Location

The Department of Health headquarters in Whitehall

The official headquarters and ministerial offices are in Richmond House (Whitehall, London). Other London locations include Skipton House (Elephant and Castle), Wellington House near Waterloo station and New King's Beam House near Blackfriars Bridge. Alexander Fleming House and Hannibal House were previously used by the department. In addition, staff are based in Quarry House in Leeds,

Ministers

The Department of Health Ministers are as follows:[3]

Minister Rank Portfolio
The Rt Hon Andrew Lansley CBE MP Secretary of State Overall responsibility
The Rt Hon Simon Burns MP Minister of State Health services
Paul Burstow MP Minister of State Care services, mental health, disabilities
Anne Milton MP Parliamentary Under Secretary of State Public health, devolved matters
The Earl Howe Parliamentary Under Secretary of State Quality, NHS Constitution, primary care, medicines
Key Conservative
Liberal Democrat

Permanent Secretary

The current Permanent Secretary at the Department of Health is Una O'Brien. Following the resignation of the previous Permanent Secretary Sir Nigel Crisp in March 2006 a separate post of Chief Executive of the NHS has been recreated, this is held by David Nicholson.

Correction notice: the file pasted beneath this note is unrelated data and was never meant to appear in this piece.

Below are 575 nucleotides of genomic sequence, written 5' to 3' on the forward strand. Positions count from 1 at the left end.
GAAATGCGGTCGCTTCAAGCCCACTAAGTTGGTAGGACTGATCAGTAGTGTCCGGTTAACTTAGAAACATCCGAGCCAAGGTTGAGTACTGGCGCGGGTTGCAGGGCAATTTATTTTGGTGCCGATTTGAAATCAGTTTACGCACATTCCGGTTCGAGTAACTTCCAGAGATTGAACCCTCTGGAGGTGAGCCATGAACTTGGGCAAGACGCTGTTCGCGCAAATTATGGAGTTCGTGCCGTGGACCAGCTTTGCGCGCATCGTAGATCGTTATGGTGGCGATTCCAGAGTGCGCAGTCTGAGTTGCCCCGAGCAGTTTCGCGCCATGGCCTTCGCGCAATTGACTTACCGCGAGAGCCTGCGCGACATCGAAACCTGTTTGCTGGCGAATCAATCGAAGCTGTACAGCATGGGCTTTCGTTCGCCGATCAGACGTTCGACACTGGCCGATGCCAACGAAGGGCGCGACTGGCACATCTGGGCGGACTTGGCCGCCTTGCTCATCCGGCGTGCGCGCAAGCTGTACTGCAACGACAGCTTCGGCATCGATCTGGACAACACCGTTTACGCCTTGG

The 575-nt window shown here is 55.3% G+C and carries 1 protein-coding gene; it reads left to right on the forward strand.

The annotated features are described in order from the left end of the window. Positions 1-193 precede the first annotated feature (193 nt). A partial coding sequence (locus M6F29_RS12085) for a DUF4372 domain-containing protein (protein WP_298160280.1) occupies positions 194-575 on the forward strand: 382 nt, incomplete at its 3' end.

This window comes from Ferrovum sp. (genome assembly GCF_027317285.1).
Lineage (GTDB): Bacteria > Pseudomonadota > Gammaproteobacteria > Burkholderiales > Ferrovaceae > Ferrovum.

Previous permanent secretaries:

Chief professional officers

The department has six chief professional officers who provide it with expert knowledge and also advise the Ministers, other government departments and the Prime Minister. The Chief Medical Officer and Chief Nursing Officer are also directors of the department's board.

  • Chief Medical Officer for England (CMO) — Professor Dame Sally Davies, appointed in 2011.
  • Chief Nursing Officer (CNO) — Christine Beasley CBE, appointed in 2004.
  • Chief Scientific Officer (CSO) — Professor Sue Hill OBE, appointed in 2002.
  • Chief Dental Officer for England (CDO) — Barry Cockcroft, appointed in 2006.
  • Chief Health Professions Officer (CHPO) — Karen Middleton, appointed in 2007.